Ben Goessling: Fiction. The only reason the Packers won the division last season was because the other three teams were flawed enough not to take it from them. The Lions collapsed late in the season, the Bears lost four of their last six (including the season finale against Green Bay) and the Vikings blew five last-minute leads (including one against the Packers) to take themselves out of the race. Green Bay might be better prepared for a Rodgers injury now that they have gone through it with Matt Flynn and Scott Tolzien, but the Packers' offense is predicated on Rodgers making throws few others can make. You can't expect a team to survive the loss of an elite player like that again.
@RobDemovsky True. Defense will be much better this year & flynn/tolzien will have a full training camp to run offense.— Jules Parmentier (@JulesPthe5th) June 12, 2014
Trestman now seems to be taking things a step further, based on this article written by Peter King of The Monday Morning Quarterback, and might be on track to show that a proper culture in the locker room could translate into victories on the football field.
According to King, Trestman and quarterback Jay Cutler hopped a flight to New York to meet with Dov Seidman, an author who writes and speaks about values-based leadership, to toss around ideas about how to foster a more ethical culture in the locker room. What's interesting is Trestman made the eradication of hazing one of his first directives after taking the job as head coach of the Bears, and some of the players believed that move last season fostered a better work environment.
Obviously, locker room culture became a hot issue around the league last season when the Miami Dolphins suspended Richie Incognito, stemming from allegations of harassment from offensive tackle Jonathan Martin, who left the team and checked himself into a hospital to treat emotional distress. According to King, Seidman addressed team officials at the NFL's annual meeting in March, and is currently in the midst of conducting one-hour meetings with all 32 teams this month to talk about culture change in locker rooms.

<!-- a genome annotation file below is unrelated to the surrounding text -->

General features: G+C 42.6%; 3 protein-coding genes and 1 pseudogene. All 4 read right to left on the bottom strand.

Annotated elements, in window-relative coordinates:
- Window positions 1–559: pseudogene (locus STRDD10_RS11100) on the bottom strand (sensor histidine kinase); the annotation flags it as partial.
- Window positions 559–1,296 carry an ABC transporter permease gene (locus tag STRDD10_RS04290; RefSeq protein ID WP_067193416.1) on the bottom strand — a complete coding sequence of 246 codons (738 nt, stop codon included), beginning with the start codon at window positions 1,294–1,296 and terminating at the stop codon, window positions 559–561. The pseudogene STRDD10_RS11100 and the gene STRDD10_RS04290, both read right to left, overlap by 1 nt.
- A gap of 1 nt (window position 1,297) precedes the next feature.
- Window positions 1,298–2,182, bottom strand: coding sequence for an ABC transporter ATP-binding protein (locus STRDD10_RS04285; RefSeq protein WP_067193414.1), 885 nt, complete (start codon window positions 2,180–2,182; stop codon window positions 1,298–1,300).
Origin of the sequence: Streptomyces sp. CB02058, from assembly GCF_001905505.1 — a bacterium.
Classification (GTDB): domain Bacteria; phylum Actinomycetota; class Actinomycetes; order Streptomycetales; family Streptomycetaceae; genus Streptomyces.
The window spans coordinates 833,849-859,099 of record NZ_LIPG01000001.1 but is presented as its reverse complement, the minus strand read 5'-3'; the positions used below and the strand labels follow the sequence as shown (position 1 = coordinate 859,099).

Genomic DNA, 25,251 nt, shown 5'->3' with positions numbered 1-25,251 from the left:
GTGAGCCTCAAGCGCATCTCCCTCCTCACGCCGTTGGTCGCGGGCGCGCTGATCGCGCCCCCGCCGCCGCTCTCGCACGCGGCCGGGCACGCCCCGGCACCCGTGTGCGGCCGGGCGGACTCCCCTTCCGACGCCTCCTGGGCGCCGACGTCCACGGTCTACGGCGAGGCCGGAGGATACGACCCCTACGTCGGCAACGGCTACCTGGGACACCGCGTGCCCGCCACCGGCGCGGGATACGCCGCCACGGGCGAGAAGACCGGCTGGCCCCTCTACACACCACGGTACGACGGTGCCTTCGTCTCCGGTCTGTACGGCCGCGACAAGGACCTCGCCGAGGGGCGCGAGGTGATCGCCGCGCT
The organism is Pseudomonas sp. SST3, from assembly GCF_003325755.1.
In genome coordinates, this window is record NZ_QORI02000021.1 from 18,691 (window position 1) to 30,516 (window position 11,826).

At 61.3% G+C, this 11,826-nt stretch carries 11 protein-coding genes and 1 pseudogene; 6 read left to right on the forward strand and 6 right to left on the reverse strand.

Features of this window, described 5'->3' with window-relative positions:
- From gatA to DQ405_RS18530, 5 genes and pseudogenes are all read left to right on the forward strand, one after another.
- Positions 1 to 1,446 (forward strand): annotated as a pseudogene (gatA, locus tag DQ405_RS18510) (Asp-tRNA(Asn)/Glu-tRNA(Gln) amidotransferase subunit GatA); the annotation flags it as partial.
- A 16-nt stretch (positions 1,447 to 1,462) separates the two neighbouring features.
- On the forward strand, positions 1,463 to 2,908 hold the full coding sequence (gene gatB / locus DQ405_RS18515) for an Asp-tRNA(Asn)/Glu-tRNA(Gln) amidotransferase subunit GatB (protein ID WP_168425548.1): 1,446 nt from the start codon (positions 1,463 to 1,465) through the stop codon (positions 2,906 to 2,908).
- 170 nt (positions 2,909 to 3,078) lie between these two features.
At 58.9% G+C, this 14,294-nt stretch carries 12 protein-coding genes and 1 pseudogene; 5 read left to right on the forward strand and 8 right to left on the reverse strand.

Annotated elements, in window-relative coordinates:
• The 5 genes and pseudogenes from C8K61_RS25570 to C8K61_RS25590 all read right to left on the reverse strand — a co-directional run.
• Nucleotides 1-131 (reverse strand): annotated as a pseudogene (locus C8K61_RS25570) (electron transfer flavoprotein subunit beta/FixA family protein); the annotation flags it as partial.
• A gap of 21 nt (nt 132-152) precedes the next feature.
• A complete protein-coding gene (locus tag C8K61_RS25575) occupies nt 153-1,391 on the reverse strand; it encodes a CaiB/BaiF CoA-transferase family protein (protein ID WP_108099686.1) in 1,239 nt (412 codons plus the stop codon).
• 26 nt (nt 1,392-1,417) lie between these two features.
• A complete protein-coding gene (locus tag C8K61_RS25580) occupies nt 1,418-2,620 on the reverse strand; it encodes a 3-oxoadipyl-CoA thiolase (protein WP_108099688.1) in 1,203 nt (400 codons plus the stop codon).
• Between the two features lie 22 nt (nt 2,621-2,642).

“I've been in places where there's been hazing, and I've been in places where there has not been hazing,” Trestman said last November. “I told the team the first night: ‘When you haze somebody, you take their ability to help you win. Everybody's here to help you win.' We're not talking about taking a helmet and walking off the field with a helmet. We're talking about other things. The words you use, the way you act, the things you say affect people from all different backgrounds and places. We've got to understand that the beauty of this game is it draws people from everywhere, from different realities and different perceptions. But that can all be neutralized through respect and using the proper language and proper words in the right place and the right time, in this building, on the field, and when we're out in the community because we represent the entire city.”
Trestman told King: “I got a tremendous start in the way a locker room was run when I coached for five years in Canada. In our locker room, everyone should feel safe. For some of the guys in Chicago, it was kind of new to them. There'd be no hazing. Lovie Smith had a great group of players, a great group, and he did a great job with them. There were some subtle things I wanted to add. I wanted to keep growing.”
Trestman declined to get into specifics about his conversation, telling King he simply “wanted to find out what else we could do to keep growing.”
Receiver Brandon Marshall and guard Kyle Long, who was a rookie in 2013, have both said they've appreciated Trestman's approach.
“Here, it's different. We look at rookies differently,” Marshall said. “You have to earn your stripes, earn your place on the team, earn your place in the NFL. But as far as crossing that line -- disrespecting guys, demeaning guys -- that just doesn't happen here. Actually, Coach Trestman did a great job of really going out of his way to make everyone feel comfortable from day one. There were some things where we were like, ‘Man, this stuff goes on in every locker room. We would love to continue to do it.' But Coach just said, ‘Hey, we're going to nip that in the bud. I want guys to focus on football, and everyone just focus on their jobs and not Rookie Night or what guys might do to me the next day [in terms of hazing].'”
Long said that Trestman made it “very clear from the beginning” that there would be no hazing in the locker room.